Şanlıurfa, 150 km (93 miles) east of Gaziantep and 1,300 km (808 miles) southeast of Istanbul,
is perhaps the most interesting
and historic city in Turkey's southeastern
Turks know Urfa (as it's commonly called) as the Prophets'
City because of legends telling
that the Patriarch Abraham was
born in a cave here. (The Bible does
say he stayed at Harran,
50 km [31 miles] to the south.) The cave,
and other legendary locations, are
visited annually by hundreds of thousands
of Muslim pilgrims.
It's certain that Urfa (OOR-fah,
pop. 500,000, alt. 518 m/1700 feet),
as it's commonly called, is very
old, dating back at least 3500
years to Hittite times; and the world's first temple at nearby Göbekli Tepe dates from 11,000+ years ago.
Because Urfa is set right at the crossroads
of routes to Europe, Asia and Africa,
just about everyone important has marched
through and left their mark, including
the Babylonians, Egyptians, Alexander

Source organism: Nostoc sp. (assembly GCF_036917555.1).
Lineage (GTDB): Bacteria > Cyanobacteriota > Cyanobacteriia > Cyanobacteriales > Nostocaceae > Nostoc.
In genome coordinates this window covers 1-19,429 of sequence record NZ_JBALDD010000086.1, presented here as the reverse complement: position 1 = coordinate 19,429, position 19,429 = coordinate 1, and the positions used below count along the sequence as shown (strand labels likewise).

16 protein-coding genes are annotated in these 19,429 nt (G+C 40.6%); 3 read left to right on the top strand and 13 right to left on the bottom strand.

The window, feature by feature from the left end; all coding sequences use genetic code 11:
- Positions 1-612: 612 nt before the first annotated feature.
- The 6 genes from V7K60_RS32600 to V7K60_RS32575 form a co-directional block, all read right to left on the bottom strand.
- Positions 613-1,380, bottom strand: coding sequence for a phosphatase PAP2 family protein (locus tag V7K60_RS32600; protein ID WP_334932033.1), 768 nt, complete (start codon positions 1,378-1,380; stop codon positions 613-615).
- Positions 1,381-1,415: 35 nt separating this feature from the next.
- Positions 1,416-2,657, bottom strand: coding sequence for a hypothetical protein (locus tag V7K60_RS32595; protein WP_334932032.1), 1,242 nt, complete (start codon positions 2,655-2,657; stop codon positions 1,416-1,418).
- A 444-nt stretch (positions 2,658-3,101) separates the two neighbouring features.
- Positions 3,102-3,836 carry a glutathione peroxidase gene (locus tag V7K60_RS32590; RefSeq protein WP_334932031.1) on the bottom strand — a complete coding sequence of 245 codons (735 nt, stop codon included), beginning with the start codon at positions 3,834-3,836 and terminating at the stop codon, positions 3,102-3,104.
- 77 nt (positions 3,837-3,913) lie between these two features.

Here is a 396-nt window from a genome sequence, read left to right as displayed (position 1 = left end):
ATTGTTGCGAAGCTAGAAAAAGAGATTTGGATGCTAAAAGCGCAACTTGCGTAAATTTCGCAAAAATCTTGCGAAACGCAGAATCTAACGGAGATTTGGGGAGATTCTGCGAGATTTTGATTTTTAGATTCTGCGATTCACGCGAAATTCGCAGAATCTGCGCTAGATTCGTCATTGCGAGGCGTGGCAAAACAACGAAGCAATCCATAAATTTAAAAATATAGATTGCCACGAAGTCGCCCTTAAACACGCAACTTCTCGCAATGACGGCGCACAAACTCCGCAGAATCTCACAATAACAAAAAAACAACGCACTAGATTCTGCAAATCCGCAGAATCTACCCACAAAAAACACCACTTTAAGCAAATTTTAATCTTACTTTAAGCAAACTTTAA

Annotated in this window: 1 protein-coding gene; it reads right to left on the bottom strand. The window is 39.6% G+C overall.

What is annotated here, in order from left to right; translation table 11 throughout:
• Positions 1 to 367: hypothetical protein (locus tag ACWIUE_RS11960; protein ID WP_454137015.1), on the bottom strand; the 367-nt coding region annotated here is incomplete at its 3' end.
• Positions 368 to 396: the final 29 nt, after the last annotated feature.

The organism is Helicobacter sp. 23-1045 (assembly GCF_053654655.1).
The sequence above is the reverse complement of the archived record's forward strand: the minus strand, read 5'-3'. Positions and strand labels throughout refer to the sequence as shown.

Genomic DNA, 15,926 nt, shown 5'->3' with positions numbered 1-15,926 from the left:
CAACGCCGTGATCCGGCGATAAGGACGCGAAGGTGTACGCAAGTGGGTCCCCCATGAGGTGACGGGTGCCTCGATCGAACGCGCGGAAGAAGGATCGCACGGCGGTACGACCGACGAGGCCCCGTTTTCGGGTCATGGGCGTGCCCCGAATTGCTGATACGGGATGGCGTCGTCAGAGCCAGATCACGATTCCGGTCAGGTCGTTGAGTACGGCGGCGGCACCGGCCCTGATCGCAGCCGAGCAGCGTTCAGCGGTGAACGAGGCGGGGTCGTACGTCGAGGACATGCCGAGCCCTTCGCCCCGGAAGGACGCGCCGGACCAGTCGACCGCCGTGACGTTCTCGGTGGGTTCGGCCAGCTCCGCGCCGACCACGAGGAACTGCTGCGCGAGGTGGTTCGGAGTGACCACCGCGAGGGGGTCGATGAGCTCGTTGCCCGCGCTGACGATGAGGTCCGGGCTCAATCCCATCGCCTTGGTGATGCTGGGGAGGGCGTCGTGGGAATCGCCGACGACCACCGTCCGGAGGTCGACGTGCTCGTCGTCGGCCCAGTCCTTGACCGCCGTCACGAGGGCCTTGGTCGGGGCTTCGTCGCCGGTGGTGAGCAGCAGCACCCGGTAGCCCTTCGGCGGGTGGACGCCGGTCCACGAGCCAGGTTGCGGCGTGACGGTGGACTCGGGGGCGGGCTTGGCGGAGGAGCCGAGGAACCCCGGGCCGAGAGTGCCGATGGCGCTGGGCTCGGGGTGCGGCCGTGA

the Great, Greeks, Romans and Seljuk
Turks under Saladin.
The Crusaders, no doubt attracted
by the town's easily-defended promontory
called the Throne of Nimrod,
called it Edessa and made it the capital
of the Latin County of Edessa,
ruled by Count Baldwin of Boulogne.
Daily flights connect Şanlıurfa's GAP Airport (GNY) with Ankara and Istanbul, as do intercity buses (no trains—nearest train station is in Diyarbakır). More...
Because of its attraction of religious pilgrims, Şanlıurfa has a good variety of hotels. Stay at least one night here so you
have time to see
the sights: Balıklıgöl,
or Fish Pool, at the
center of the religious pilgrimage
area; the wondrous old covered
the Throne of Nimrod fortress;
the good little archeological
some of the fine old houses; and of course an excursion to Göbekli Tepe. More...
The southeast is
hot hot HOT in summer, so plan
your visit for another time of year
if possible. See When
to Go for details.
—by Tom Brosnahan